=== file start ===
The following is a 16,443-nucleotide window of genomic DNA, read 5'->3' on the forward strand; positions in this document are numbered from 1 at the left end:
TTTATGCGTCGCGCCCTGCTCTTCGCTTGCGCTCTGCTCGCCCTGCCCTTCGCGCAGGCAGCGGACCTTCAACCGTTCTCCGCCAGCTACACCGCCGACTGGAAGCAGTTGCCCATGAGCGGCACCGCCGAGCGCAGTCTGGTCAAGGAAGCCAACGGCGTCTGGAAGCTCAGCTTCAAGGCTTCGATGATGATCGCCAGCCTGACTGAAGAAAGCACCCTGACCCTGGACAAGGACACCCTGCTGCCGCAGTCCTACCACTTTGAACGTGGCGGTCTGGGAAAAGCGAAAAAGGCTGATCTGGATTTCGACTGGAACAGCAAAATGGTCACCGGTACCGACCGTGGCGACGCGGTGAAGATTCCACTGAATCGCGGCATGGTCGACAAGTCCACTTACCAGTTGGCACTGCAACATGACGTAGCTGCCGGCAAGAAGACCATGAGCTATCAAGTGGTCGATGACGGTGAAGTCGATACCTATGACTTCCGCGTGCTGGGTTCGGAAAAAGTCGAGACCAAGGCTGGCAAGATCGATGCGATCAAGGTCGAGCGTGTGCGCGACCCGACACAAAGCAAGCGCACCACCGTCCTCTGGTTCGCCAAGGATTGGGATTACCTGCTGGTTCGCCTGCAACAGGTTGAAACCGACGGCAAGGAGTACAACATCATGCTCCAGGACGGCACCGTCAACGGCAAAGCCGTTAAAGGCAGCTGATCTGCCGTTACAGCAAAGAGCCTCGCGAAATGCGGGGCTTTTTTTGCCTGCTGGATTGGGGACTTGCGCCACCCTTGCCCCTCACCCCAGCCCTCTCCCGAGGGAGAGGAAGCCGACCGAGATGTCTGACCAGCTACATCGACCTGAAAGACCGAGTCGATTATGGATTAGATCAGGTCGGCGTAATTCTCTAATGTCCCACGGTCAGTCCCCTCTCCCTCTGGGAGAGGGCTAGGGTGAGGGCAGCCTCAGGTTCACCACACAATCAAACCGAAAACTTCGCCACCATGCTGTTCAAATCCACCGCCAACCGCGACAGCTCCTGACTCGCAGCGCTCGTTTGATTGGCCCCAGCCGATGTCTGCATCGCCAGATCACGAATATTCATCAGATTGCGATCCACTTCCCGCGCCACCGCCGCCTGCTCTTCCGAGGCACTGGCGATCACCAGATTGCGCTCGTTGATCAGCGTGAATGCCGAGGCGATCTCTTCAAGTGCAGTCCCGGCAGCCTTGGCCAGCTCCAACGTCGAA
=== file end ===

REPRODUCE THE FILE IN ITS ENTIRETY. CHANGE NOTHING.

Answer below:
The following is a 16,443-nucleotide window of genomic DNA, read 5'->3' on the forward strand; positions in this document are numbered from 1 at the left end:
TTTATGCGTCGCGCCCTGCTCTTCGCTTGCGCTCTGCTCGCCCTGCCCTTCGCGCAGGCAGCGGACCTTCAACCGTTCTCCGCCAGCTACACCGCCGACTGGAAGCAGTTGCCCATGAGCGGCACCGCCGAGCGCAGTCTGGTCAAGGAAGCCAACGGCGTCTGGAAGCTCAGCTTCAAGGCTTCGATGATGATCGCCAGCCTGACTGAAGAAAGCACCCTGACCCTGGACAAGGACACCCTGCTGCCGCAGTCCTACCACTTTGAACGTGGCGGTCTGGGAAAAGCGAAAAAGGCTGATCTGGATTTCGACTGGAACAGCAAAATGGTCACCGGTACCGACCGTGGCGACGCGGTGAAGATTCCACTGAATCGCGGCATGGTCGACAAGTCCACTTACCAGTTGGCACTGCAACATGACGTAGCTGCCGGCAAGAAGACCATGAGCTATCAAGTGGTCGATGACGGTGAAGTCGATACCTATGACTTCCGCGTGCTGGGTTCGGAAAAAGTCGAGACCAAGGCTGGCAAGATCGATGCGATCAAGGTCGAGCGTGTGCGCGACCCGACACAAAGCAAGCGCACCACCGTCCTCTGGTTCGCCAAGGATTGGGATTACCTGCTGGTTCGCCTGCAACAGGTTGAAACCGACGGCAAGGAGTACAACATCATGCTCCAGGACGGCACCGTCAACGGCAAAGCCGTTAAAGGCAGCTGATCTGCCGTTACAGCAAAGAGCCTCGCGAAATGCGGGGCTTTTTTTGCCTGCTGGATTGGGGACTTGCGCCACCCTTGCCCCTCACCCCAGCCCTCTCCCGAGGGAGAGGAAGCCGACCGAGATGTCTGACCAGCTACATCGACCTGAAAGACCGAGTCGATTATGGATTAGATCAGGTCGGCGTAATTCTCTAATGTCCCACGGTCAGTCCCCTCTCCCTCTGGGAGAGGGCTAGGGTGAGGGCAGCCTCAGGTTCACCACACAATCAAACCGAAAACTTCGCCACCATGCTGTTCAAATCCACCGCCAACCGCGACAGCTCCTGACTCGCAGCGCTCGTTTGATTGGCCCCAGCCGATGTCTGCATCGCCAGATCACGAATATTCATCAGATTGCGATCCACTTCCCGCGCCACCGCCGCCTGCTCTTCCGAGGCACTGGCGATCACCAGATTGCGCTCGTTGATCAGCGTGAATGCCGAGGCGATCTCTTCAAGTGCAGTCCCGGCAGCCTTGGCCAGCTCCAACGTCGAA